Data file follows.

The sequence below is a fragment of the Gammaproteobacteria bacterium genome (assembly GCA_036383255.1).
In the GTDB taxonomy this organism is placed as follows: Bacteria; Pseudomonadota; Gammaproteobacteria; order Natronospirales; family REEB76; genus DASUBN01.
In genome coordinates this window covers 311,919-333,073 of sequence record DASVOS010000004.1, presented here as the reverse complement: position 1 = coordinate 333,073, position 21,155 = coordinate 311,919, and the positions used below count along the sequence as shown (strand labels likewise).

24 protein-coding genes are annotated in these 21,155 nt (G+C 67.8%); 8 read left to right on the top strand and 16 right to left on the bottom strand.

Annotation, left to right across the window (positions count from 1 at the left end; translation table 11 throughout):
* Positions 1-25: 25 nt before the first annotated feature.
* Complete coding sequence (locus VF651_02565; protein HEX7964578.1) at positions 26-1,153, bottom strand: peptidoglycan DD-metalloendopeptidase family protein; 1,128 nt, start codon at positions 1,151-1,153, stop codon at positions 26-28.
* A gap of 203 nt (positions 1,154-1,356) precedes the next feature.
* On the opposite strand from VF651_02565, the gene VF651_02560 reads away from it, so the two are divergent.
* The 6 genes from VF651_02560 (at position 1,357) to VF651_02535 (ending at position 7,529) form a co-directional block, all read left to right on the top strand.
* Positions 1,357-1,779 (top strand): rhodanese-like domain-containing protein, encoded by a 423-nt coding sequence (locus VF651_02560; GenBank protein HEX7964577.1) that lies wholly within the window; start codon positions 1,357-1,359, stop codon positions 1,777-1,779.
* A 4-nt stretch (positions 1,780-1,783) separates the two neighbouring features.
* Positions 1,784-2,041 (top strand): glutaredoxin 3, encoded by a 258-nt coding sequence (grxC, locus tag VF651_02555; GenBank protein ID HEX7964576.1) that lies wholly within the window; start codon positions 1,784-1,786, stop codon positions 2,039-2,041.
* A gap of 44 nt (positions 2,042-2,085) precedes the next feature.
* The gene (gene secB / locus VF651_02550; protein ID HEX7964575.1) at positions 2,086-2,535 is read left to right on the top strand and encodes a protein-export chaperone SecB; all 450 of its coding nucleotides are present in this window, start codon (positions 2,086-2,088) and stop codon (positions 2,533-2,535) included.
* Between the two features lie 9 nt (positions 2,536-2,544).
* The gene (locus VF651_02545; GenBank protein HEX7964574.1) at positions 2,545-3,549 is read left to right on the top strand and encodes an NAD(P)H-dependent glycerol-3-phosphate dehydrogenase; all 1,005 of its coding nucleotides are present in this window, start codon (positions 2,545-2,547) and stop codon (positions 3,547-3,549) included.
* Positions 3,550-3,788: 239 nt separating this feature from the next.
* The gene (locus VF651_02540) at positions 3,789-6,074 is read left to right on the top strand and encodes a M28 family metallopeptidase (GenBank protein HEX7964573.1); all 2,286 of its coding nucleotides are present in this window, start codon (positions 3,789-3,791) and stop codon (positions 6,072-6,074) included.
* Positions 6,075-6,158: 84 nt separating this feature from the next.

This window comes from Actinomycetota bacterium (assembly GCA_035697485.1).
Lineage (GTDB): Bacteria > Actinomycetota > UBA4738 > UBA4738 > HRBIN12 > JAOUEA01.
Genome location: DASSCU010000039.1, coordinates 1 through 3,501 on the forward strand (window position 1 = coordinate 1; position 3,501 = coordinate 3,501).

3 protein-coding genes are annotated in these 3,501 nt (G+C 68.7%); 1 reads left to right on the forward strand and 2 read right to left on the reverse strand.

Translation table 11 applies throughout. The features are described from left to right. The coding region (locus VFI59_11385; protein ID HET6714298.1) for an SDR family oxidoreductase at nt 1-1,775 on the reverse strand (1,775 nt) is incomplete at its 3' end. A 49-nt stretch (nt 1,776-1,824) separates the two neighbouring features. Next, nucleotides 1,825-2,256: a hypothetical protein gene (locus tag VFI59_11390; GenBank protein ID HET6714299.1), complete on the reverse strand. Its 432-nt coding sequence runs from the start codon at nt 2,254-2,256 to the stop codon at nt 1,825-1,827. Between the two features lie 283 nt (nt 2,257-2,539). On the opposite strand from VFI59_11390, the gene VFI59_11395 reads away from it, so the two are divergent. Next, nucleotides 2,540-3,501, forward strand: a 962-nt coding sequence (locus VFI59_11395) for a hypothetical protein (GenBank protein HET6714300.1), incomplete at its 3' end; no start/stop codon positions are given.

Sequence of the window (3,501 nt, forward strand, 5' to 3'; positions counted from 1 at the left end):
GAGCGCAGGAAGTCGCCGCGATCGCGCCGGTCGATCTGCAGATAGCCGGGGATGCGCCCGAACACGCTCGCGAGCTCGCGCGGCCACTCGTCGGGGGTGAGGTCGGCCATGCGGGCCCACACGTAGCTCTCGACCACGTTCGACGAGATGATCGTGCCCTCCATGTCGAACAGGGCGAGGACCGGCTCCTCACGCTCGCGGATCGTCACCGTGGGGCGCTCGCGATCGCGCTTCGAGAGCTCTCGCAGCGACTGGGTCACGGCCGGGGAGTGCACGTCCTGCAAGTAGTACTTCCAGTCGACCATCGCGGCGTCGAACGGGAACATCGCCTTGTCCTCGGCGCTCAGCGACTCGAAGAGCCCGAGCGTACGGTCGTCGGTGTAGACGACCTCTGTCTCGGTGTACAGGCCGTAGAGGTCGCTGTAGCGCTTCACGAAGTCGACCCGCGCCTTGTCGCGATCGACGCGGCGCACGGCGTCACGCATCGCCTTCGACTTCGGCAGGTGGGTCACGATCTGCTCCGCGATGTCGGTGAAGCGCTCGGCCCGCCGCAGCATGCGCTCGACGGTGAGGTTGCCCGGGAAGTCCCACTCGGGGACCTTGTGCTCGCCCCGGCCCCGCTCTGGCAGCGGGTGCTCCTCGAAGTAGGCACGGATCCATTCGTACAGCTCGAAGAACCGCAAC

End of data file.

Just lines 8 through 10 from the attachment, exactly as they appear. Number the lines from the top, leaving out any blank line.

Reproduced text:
* A gap of 203 nt (positions 1,154-1,356) precedes the next feature.
* On the opposite strand from VF651_02565, the gene VF651_02560 reads away from it, so the two are divergent.
* The 6 genes from VF651_02560 (at position 1,357) to VF651_02535 (ending at position 7,529) form a co-directional block, all read left to right on the top strand.